Thank you Hardy for your informative and directed response, very much appreciated and it has certainly given me substantial areas to explore.
There was one more item I wanted help on and wondered if you knew of a good resource for determining ploidy of roses

Most of those, for which ploidy is known, have that information posted on their rose pages on Help Me Find-Roses. “Ploidy” is interesting, but there are far more important factors governing hybridity than the number of chromosomes and whether they match in a cross. Some of the most fertile breeders around are triploids.

Thank you

You’re welcome.

Thanks also to Hardy_ for the cogent post. It reminds me that I grubbed out my Apothecary’s Rose this spring, but it’s memory lives on in a bunch of seedlings that have great vigor and bushy habit. Unfortunately most won’t bloom in my climate unless we have a mild winter with good snow cover, but I like to think there is some potential for using the Apothecary’s Rose.

My young Tuscany Superb got nipped last winter and couldn’t bloom this year, so it’s possible (though a premature judgement) that it is slightly less hardy than the Apothecary’s Rose. People might point to Alika as a hardier gallica, which it is, but it also gets some fairly horrid blackspot.


If you want to breed Rugosa roses, the key one to use is ‘Schneezwerg’. Works best as a pistillate parent. Much more work can be done with it with other Rugosa cultivars and even other types of roses.

Hello May - I’ve had successful Autumn Damask/Rosa rugosa crosses in both directions. The resulting seedlings generally look like the seed parent with the thorns or bristles of the pollen parent. The few that have flowered to date have been singles, but do repeat. (The presumed 1/3 damask once-blooming gene has not shown up in seedlings so far.) These crosses make for very attractive plants, in my opinion. I’ll post a couple of photos…

Autumn Damask x Rosa rugosa

As the seedlings from the second year of this cross settle in, I’m thinking this plant was mislabelled somewhere along the way as having Autumn Damask as the seed parent. But anything’s possible…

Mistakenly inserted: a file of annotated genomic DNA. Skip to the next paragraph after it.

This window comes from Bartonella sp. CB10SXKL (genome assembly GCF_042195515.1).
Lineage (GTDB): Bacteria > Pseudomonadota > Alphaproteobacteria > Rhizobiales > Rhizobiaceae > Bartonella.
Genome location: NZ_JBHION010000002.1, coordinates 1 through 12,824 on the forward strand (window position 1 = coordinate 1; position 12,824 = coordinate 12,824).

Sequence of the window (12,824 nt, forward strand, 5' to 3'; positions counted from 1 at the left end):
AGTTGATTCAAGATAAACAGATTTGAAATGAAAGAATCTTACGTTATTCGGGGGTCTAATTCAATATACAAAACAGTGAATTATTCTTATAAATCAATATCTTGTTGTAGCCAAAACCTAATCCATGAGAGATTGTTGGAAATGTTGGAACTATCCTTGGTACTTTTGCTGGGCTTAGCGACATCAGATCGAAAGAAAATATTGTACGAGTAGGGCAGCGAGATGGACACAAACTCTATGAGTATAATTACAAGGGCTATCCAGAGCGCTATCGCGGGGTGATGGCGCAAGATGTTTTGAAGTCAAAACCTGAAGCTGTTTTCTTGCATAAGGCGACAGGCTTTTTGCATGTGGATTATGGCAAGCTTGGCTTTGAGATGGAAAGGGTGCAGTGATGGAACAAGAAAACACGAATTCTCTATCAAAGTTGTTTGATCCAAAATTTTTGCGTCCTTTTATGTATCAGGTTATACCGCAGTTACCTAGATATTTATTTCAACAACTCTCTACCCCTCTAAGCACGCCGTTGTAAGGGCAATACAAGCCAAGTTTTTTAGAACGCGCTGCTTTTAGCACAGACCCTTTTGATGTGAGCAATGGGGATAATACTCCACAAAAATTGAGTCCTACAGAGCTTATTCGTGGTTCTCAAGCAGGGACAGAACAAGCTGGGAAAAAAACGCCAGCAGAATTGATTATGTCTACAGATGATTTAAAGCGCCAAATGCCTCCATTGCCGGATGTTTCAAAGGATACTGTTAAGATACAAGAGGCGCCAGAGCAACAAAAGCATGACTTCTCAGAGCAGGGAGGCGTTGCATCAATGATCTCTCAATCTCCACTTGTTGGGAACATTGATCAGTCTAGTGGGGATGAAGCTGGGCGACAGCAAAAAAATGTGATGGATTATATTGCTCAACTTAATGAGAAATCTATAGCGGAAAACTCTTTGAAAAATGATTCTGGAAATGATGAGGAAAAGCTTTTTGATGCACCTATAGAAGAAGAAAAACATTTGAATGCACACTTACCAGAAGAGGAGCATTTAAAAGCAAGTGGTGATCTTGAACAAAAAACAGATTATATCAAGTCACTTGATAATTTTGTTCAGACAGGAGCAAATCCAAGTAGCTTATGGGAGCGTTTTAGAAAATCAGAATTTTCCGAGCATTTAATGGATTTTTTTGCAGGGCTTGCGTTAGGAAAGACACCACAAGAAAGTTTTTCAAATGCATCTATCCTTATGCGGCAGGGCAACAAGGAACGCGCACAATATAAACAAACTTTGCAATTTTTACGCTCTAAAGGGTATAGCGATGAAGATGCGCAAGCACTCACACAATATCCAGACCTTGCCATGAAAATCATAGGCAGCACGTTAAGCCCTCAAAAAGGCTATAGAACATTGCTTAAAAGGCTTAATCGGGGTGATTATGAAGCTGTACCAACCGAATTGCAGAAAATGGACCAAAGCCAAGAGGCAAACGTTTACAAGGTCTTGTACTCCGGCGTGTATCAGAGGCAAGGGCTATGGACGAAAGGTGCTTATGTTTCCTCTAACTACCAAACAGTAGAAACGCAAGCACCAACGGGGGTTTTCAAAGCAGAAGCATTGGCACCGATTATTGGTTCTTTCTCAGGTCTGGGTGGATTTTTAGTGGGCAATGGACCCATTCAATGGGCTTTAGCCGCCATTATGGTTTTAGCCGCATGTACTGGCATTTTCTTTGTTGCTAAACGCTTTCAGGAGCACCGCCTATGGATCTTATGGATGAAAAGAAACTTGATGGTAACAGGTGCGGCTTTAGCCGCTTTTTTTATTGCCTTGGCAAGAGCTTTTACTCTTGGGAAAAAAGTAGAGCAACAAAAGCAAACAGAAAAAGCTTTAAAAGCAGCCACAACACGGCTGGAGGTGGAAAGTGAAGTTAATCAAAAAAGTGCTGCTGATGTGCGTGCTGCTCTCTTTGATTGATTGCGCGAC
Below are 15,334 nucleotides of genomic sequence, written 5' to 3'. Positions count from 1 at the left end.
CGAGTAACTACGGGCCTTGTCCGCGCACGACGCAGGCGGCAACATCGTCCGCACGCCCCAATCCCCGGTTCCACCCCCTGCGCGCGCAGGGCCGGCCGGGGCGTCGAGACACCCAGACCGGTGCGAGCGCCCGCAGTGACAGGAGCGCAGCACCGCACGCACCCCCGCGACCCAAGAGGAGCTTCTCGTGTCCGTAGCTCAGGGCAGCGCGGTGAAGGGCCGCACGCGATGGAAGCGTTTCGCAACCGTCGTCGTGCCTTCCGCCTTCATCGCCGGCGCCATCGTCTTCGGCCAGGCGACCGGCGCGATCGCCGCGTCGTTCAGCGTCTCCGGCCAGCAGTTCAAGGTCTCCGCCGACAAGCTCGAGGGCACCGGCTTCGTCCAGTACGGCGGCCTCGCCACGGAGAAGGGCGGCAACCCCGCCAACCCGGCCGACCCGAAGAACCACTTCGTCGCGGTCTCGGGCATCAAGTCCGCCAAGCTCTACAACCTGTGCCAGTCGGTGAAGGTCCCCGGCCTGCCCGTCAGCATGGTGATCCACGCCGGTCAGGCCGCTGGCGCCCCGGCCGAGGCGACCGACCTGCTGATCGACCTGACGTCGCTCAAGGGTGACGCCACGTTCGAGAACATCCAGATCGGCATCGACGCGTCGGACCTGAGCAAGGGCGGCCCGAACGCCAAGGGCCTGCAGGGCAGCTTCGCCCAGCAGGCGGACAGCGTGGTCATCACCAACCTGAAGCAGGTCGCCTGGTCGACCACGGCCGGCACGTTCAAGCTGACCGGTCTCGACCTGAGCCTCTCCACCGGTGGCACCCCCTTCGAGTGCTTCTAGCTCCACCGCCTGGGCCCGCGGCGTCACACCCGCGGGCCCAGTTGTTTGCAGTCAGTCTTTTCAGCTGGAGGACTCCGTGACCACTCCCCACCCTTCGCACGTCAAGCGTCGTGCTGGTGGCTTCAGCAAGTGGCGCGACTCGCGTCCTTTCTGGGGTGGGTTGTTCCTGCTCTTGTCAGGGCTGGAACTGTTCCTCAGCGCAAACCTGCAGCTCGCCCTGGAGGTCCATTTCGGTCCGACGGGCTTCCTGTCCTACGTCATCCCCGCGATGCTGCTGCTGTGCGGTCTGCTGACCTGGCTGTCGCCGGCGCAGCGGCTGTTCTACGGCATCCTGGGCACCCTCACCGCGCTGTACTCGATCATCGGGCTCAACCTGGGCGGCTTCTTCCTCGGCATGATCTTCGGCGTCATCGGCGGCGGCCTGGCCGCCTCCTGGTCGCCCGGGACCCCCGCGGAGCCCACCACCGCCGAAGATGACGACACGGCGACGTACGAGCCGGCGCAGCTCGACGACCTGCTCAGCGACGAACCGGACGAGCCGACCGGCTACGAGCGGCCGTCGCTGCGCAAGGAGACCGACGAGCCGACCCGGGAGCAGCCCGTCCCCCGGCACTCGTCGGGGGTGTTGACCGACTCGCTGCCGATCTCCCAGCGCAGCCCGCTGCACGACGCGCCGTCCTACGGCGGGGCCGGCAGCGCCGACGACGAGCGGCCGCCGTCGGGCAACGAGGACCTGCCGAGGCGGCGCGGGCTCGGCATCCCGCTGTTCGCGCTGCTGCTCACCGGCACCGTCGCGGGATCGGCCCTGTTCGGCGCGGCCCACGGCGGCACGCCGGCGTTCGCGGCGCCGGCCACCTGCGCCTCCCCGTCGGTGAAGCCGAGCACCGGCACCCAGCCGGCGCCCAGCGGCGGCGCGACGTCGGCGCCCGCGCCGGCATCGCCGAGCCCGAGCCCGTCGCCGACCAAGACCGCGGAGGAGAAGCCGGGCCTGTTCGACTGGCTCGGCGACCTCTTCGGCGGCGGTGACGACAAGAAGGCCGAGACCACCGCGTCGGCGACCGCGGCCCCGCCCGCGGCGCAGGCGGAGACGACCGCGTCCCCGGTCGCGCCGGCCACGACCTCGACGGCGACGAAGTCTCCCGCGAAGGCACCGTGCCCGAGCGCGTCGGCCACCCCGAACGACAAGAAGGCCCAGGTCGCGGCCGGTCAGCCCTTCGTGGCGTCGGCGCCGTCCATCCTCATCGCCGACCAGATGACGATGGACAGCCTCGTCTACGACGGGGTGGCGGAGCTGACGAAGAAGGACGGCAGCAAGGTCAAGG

This Autumn Damask x Rosa rugosa shows more of the rugosa influence, to my eye.

Nice! I admire your patience in getting seed out of AD.

It does look quite a lot like most of my AD seedlings do, despite none of them having a trace of rugosa. A bit brighter green, and a bit longer leaved, but the Damask look clearly wins out. Having read about how Desprez grew out thousands of seedlings of Rose du Roi without obtaining a single repeater, this might be the easiest route to something that could be called a Damask Perpetual, and if they get some rugosa health out of the deal, what’s not to like?

Hi Hardy - The Autumn Damask x R. rugosa do look (a lot) like the seed parent. It may not be evident in the photos but the leaves are more corrugated than AD and have a rugosa-gloss appearance more than an Autumn Damask matte. Also, AD passes on reddish prickles, which (I hope) are evident in this photo of a R. rugosa x AD hybrid and absent in the opposite cross. I’m insecure in the presence of Nature, who is really good at this kind of thing, that I know what I’m doing, so I appreciate any prompts to think these reuslts through again. Thanks!

Thank you, this is very helpful and gives me a good insight. The seedlings look very healthy and the blooming one is very nice,is it fragrant?
Have you got any experience of Moje Hammarberg? THANKS AGAIN

The hybrid blooming in the photo is quite fragrant - less rugosa/clovey than damask/perfumy.

Sorry, but I haven’t grown M Hammarberg - or many other roses, for that matter. I used to be more of a collector, but as I began hybridizing, I quickly ran out of room. Some hybrids (species and near-species, anyway), may not bloom for three years. I’ve eliminated all but about a dozen roses and hybridize only a few each year. I’d recommend not overwhelming yourself at first and working with a few roses that you love.

Hi Kevin

Yes I think you are right and I think maybe crossing rugosas may be a bit too ambitious for me. I will still grow some in my garden as I love them, however I am going to try maybe Queen Elisabeth or La reine as seed parents and maybe Rose de recht as pollen,
I also like westerland but hear it has low germantion so maybe as pollen parent.
What do you think? Will this be viable.